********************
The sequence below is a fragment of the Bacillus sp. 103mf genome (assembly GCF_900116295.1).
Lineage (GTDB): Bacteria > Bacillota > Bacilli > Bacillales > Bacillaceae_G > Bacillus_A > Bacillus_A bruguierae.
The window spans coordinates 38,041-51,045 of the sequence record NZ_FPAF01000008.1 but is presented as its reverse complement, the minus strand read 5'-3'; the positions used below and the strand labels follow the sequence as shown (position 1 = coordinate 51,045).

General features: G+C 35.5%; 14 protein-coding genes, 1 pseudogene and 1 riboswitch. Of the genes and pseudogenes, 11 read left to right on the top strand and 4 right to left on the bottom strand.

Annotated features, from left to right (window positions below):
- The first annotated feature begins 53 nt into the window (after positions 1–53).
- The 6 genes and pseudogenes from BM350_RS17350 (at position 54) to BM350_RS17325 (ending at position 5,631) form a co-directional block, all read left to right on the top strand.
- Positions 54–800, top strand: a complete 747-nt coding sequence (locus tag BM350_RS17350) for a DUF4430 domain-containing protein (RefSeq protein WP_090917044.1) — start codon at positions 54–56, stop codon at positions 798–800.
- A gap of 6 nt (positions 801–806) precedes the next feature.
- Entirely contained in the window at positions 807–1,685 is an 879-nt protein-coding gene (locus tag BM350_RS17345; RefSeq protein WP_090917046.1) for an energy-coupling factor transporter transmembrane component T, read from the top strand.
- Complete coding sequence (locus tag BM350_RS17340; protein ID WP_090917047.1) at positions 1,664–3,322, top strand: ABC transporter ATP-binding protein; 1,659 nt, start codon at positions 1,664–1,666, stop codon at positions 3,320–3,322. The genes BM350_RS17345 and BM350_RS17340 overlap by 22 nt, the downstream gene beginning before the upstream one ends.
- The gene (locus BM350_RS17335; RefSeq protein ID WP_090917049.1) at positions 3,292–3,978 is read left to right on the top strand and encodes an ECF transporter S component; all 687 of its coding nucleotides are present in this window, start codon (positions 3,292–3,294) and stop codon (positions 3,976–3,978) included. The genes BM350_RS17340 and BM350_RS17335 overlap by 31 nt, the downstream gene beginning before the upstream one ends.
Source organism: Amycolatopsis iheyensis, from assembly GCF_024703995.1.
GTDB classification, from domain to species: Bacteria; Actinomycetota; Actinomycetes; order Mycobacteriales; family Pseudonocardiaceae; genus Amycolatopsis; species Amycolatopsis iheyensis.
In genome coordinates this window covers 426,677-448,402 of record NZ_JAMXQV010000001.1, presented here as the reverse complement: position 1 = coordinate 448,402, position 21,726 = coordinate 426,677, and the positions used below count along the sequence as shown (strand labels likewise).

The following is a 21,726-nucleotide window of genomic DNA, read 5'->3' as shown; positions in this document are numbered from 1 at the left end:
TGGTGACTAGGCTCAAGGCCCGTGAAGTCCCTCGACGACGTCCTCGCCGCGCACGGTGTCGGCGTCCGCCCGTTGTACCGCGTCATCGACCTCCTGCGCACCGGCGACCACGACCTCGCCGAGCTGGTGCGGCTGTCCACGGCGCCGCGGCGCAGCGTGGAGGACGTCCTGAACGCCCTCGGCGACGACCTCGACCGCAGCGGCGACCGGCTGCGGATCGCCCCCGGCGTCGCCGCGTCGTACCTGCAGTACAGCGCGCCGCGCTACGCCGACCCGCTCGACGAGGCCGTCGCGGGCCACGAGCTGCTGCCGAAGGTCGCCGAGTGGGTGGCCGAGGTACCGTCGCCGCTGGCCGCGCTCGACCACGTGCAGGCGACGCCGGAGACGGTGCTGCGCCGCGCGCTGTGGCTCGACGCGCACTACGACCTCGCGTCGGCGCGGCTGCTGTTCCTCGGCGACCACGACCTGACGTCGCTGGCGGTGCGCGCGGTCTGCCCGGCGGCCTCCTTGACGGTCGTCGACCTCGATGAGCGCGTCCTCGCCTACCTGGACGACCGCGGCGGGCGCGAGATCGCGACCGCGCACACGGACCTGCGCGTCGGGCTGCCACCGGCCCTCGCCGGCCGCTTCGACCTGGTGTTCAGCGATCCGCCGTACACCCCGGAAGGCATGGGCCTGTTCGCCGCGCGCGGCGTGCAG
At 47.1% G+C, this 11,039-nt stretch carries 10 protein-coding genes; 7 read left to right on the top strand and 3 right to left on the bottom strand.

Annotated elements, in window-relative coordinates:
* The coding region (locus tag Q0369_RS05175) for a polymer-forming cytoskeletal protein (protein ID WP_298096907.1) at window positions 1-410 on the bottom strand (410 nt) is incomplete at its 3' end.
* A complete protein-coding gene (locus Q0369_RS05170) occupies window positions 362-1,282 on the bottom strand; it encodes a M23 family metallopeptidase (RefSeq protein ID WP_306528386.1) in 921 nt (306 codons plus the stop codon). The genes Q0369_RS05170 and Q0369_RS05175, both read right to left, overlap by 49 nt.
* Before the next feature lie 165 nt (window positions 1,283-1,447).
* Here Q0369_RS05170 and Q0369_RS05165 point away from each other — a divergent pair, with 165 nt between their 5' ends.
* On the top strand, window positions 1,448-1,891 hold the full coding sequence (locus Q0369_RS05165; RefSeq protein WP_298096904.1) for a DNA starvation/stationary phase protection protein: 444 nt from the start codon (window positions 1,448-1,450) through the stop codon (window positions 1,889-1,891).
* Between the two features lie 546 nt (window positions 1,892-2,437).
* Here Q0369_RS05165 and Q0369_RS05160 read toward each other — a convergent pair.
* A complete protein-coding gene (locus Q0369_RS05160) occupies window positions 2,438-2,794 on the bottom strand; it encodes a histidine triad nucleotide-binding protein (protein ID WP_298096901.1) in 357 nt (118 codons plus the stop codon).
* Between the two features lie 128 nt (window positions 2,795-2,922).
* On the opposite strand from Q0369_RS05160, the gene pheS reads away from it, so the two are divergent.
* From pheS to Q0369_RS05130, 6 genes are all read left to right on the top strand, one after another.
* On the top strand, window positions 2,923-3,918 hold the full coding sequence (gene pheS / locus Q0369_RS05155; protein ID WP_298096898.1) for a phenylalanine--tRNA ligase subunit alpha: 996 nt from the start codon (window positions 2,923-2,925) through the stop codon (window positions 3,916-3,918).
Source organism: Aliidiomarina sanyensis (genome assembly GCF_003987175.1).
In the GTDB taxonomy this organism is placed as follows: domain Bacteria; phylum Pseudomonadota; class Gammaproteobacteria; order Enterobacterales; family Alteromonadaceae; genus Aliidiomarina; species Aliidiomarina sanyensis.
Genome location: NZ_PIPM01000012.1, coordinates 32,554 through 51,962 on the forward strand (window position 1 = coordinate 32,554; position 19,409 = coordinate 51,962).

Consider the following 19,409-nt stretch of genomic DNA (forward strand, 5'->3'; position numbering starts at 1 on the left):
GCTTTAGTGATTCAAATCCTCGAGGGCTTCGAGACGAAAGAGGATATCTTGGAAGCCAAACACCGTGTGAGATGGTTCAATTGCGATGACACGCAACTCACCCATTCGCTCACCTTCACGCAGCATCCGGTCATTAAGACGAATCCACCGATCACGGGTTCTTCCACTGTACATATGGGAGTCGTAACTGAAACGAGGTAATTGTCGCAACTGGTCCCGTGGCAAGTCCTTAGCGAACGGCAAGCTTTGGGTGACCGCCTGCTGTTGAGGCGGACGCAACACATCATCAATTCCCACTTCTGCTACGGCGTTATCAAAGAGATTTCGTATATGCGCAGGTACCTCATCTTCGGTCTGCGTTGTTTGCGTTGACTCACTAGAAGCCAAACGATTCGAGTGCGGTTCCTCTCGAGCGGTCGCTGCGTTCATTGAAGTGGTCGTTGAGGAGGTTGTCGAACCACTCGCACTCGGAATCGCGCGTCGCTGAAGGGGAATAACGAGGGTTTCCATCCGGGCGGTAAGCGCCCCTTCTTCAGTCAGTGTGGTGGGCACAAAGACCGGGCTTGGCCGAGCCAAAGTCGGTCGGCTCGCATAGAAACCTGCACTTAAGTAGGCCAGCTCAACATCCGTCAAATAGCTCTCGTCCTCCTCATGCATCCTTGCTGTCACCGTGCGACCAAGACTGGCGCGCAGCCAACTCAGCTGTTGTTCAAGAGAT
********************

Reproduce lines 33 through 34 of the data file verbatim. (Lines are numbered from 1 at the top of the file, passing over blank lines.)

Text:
In the GTDB taxonomy this organism is placed as follows: domain Bacteria; phylum Pseudomonadota; class Gammaproteobacteria; order Enterobacterales; family Alteromonadaceae; genus Aliidiomarina; species Aliidiomarina sanyensis.
Genome location: NZ_PIPM01000012.1, coordinates 32,554 through 51,962 on the forward strand (window position 1 = coordinate 32,554; position 19,409 = coordinate 51,962).